Directed by: #ShivamSharma
Written by: Shivam Sharma
I swear to god all films are about grief right?...Well maybe. I think Care Bears the movie touches on lighter subjects. Antardwand, translated into English means inner conflict, [and by the way I just knew that, I didn’t Google it, don’t judge me], and that is exactly what this short film embodies, for you see grief is simply a form of inner conflict, all the stages we go through during these times are simply the brain’s way of dealing with all the emotional stages that grief encompasses.
This short tells the tale of a young man who made a fatal mistake when driving himself and some and buddies home one night, hopefully they had been at some mental rager, listening to 90’s electro trance and blowing whistles while they danced. Or they were at a conference about owls or something. Either way, the friends all want to get home as quick as possible and that means our leading man decides to shave some time off their trip [and life spans] by driving the wrong way down a one way lane.
Now this stupid move obviously was going to spell disaster, and so without having to time travel to see the end of the movie, my prediction was correct; it leaves all his friends dead, and our leading man is left to deal with the guilt and grief of what his driving error has caused.
He tries spirituality to come to terms with himself, running away from the loved ones whose lives have been turned upside down due to the loss of their friends, but soon he learns he cannot outrun himself. This all manifests when he returns to visit a friend of the group who has clearly been deeply affected by the deaths.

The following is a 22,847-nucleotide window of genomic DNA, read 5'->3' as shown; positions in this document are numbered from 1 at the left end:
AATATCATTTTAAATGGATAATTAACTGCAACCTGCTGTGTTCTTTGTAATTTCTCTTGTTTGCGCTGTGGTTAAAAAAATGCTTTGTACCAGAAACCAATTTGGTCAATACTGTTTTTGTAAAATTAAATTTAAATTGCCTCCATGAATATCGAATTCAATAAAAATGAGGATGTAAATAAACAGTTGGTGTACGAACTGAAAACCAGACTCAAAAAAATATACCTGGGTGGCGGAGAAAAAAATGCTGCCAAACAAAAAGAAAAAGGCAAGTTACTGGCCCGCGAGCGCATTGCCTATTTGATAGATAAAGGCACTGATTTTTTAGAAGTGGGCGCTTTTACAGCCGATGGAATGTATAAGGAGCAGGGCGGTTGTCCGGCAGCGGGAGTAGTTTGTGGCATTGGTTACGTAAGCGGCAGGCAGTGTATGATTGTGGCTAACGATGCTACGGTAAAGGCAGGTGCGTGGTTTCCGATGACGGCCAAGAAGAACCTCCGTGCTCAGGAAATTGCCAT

Visually, Antardwand is experimental and engaging. Director, writer and editor Shivam Sharma employs a variety of skills and techniques to make his film stand out from the crowd, giving his own twist on the use of colours and angles, developing a style for himself, important to any budding director.
Audio is a little confusing, the film seems to have been dubbed for the dialogue, even though they are not speaking a different language from the one acted on screen, and he cuts sound, then re installs it to give scenes more of a dramatic effect. An interesting approach but does not particularly bring anything essential to the viewing experience.
Overall this short film explores grief in an interesting and dynamic manner, the storyline is strong with a good back bone and the acting is excellent throughout. Although, the dubbing can make it seem a little like we are watching a Spanish soap opera. However, you can still find yourself engaged and empathetic to the characters on screen, and overall it teaches us not to drive the wrong way down a one way road...But I think most of us knew not to do that already.